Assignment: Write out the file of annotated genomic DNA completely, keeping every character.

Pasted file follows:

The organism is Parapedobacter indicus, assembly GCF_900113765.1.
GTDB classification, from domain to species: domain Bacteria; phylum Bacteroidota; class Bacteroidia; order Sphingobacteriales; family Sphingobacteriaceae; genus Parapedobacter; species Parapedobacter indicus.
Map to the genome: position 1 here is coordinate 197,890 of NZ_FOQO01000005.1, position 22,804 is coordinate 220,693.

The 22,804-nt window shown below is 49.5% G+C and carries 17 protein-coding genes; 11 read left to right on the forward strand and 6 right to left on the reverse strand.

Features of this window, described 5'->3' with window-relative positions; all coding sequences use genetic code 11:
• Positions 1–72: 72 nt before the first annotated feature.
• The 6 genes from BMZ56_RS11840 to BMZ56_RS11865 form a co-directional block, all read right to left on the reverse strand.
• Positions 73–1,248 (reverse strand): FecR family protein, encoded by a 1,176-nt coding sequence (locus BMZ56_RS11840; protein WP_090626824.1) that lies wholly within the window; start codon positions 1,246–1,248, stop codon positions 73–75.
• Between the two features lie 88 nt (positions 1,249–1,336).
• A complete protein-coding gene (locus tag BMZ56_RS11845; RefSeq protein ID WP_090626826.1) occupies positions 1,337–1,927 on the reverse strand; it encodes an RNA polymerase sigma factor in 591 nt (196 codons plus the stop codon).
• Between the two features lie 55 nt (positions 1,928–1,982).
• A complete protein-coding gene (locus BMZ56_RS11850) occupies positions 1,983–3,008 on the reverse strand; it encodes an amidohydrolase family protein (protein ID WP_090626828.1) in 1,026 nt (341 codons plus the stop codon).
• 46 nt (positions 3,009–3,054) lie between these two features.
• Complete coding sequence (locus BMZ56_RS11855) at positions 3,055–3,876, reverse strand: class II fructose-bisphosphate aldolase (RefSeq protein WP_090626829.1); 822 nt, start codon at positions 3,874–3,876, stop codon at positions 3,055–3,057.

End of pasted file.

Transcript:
The organism is Parapedobacter indicus, assembly GCF_900113765.1.
GTDB classification, from domain to species: domain Bacteria; phylum Bacteroidota; class Bacteroidia; order Sphingobacteriales; family Sphingobacteriaceae; genus Parapedobacter; species Parapedobacter indicus.
Map to the genome: position 1 here is coordinate 197,890 of NZ_FOQO01000005.1, position 22,804 is coordinate 220,693.

The 22,804-nt window shown below is 49.5% G+C and carries 17 protein-coding genes; 11 read left to right on the forward strand and 6 right to left on the reverse strand.

Features of this window, described 5'->3' with window-relative positions; all coding sequences use genetic code 11:
• Positions 1–72: 72 nt before the first annotated feature.
• The 6 genes from BMZ56_RS11840 to BMZ56_RS11865 form a co-directional block, all read right to left on the reverse strand.
• Positions 73–1,248 (reverse strand): FecR family protein, encoded by a 1,176-nt coding sequence (locus BMZ56_RS11840; protein WP_090626824.1) that lies wholly within the window; start codon positions 1,246–1,248, stop codon positions 73–75.
• Between the two features lie 88 nt (positions 1,249–1,336).
• A complete protein-coding gene (locus tag BMZ56_RS11845; RefSeq protein ID WP_090626826.1) occupies positions 1,337–1,927 on the reverse strand; it encodes an RNA polymerase sigma factor in 591 nt (196 codons plus the stop codon).
• Between the two features lie 55 nt (positions 1,928–1,982).
• A complete protein-coding gene (locus BMZ56_RS11850) occupies positions 1,983–3,008 on the reverse strand; it encodes an amidohydrolase family protein (protein ID WP_090626828.1) in 1,026 nt (341 codons plus the stop codon).
• 46 nt (positions 3,009–3,054) lie between these two features.
• Complete coding sequence (locus BMZ56_RS11855) at positions 3,055–3,876, reverse strand: class II fructose-bisphosphate aldolase (RefSeq protein WP_090626829.1); 822 nt, start codon at positions 3,874–3,876, stop codon at positions 3,055–3,057.